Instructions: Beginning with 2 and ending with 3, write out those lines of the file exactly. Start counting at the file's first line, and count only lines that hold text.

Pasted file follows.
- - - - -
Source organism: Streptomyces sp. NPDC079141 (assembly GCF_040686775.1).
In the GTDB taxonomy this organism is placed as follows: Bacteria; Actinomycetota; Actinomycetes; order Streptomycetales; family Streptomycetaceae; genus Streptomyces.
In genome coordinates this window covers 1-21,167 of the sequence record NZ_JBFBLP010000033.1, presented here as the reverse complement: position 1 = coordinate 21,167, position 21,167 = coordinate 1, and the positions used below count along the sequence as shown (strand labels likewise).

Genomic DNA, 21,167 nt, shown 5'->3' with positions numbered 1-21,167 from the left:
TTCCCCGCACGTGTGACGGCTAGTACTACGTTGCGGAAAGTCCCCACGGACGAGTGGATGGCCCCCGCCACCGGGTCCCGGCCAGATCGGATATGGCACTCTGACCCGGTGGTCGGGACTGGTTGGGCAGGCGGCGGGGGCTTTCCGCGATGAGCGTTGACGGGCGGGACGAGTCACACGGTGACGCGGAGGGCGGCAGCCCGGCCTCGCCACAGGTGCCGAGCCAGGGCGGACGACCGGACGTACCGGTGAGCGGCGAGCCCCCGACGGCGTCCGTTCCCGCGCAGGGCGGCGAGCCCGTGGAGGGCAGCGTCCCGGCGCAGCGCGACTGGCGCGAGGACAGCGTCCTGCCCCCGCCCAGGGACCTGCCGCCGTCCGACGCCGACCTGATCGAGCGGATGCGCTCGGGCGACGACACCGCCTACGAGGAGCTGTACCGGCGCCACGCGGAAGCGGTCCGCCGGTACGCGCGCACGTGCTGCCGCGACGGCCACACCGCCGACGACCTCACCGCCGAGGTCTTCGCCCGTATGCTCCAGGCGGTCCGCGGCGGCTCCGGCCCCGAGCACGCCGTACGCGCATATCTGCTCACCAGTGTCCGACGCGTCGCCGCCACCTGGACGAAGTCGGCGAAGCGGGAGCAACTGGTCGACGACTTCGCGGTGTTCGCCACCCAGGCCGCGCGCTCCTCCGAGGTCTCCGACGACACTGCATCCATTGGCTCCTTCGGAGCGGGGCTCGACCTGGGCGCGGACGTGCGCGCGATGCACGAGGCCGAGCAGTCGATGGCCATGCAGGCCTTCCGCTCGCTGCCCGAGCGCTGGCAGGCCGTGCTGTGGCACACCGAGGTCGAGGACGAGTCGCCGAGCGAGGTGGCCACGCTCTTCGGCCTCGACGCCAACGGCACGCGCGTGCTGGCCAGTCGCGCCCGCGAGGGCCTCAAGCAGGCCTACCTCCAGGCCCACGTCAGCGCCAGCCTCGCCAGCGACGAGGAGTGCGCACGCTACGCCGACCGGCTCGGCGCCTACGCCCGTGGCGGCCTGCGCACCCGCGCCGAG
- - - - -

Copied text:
In the GTDB taxonomy this organism is placed as follows: Bacteria; Actinomycetota; Actinomycetes; order Streptomycetales; family Streptomycetaceae; genus Streptomyces.
In genome coordinates this window covers 1-21,167 of the sequence record NZ_JBFBLP010000033.1, presented here as the reverse complement: position 1 = coordinate 21,167, position 21,167 = coordinate 1, and the positions used below count along the sequence as shown (strand labels likewise).